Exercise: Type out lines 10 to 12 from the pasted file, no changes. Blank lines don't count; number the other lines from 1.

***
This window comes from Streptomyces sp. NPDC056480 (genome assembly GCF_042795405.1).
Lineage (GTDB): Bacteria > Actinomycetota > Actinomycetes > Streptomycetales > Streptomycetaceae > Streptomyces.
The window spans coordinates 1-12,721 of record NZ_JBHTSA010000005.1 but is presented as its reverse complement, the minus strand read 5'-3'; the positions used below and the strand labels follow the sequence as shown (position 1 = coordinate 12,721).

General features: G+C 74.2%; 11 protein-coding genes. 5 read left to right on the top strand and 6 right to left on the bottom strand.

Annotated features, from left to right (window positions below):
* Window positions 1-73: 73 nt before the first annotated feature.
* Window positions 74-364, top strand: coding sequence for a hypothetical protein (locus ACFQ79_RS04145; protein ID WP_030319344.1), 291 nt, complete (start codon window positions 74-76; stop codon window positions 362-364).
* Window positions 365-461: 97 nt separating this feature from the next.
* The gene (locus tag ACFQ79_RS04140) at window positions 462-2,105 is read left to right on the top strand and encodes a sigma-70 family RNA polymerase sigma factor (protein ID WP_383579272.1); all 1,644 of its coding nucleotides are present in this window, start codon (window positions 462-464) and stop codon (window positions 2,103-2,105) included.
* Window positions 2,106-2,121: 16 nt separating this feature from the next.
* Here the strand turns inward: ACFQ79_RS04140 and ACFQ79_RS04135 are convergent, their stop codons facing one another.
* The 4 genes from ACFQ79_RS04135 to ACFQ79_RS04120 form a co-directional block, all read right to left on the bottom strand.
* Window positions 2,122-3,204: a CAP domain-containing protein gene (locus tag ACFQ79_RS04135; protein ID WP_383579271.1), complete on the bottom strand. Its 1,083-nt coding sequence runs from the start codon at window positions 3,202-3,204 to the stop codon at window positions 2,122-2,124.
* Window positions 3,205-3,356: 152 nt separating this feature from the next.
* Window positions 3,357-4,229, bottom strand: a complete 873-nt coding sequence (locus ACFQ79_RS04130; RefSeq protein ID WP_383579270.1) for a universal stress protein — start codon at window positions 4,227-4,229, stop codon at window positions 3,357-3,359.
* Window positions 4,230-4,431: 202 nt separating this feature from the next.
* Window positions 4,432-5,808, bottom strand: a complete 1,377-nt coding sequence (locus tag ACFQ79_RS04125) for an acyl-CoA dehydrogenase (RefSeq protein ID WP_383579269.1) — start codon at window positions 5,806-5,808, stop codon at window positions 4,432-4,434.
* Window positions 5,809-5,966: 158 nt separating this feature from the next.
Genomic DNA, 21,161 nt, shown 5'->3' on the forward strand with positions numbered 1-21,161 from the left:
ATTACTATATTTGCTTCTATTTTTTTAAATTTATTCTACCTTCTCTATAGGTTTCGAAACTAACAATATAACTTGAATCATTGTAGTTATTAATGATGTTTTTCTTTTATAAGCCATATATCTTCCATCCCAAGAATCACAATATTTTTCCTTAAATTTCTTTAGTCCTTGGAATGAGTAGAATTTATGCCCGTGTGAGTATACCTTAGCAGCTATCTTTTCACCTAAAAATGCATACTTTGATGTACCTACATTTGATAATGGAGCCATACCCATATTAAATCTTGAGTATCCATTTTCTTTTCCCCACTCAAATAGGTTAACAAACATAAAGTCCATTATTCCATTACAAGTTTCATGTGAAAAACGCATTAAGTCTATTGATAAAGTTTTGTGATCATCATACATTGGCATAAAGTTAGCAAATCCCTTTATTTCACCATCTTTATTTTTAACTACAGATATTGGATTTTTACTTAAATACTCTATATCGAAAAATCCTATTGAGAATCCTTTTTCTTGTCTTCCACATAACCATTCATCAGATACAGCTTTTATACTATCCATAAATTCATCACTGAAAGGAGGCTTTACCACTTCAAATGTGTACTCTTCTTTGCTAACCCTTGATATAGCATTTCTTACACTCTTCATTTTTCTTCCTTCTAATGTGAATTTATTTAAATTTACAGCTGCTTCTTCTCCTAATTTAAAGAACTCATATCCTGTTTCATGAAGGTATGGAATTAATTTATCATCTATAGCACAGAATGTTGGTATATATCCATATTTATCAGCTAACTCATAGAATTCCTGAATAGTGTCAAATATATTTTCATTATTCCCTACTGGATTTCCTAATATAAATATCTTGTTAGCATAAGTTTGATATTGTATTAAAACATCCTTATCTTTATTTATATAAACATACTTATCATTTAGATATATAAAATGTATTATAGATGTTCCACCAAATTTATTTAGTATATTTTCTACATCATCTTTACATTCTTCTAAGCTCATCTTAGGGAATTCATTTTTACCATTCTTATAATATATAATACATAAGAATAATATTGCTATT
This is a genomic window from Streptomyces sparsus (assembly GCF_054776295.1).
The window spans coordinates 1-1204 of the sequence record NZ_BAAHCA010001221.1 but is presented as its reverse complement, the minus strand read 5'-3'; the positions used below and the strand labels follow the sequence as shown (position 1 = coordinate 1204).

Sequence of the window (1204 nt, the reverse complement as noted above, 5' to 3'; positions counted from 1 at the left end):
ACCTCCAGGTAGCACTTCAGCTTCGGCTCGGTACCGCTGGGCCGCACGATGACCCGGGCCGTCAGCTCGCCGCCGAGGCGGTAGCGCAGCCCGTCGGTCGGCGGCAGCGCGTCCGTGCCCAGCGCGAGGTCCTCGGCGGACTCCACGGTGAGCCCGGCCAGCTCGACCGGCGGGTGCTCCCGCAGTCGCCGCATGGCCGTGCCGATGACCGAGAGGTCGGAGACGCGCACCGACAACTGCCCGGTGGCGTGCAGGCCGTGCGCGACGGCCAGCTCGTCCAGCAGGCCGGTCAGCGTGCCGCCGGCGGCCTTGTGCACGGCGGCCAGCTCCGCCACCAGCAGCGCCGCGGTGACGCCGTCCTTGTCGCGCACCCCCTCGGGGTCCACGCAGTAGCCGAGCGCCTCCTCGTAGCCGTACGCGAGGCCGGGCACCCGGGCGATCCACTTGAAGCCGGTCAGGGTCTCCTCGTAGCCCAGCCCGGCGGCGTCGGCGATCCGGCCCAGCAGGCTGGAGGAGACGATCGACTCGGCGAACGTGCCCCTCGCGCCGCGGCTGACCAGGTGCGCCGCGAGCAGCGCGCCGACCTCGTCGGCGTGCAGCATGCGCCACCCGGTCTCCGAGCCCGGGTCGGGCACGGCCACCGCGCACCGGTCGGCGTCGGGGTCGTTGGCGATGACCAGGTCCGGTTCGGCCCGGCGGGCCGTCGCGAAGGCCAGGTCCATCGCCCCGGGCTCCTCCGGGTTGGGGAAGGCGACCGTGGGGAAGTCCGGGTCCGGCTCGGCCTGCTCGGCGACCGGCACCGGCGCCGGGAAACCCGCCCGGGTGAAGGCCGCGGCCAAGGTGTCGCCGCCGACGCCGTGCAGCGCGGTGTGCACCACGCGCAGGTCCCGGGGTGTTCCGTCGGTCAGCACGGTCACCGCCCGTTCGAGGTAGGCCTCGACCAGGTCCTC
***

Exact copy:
* Window positions 2,106-2,121: 16 nt separating this feature from the next.
* Here the strand turns inward: ACFQ79_RS04140 and ACFQ79_RS04135 are convergent, their stop codons facing one another.
* The 4 genes from ACFQ79_RS04135 to ACFQ79_RS04120 form a co-directional block, all read right to left on the bottom strand.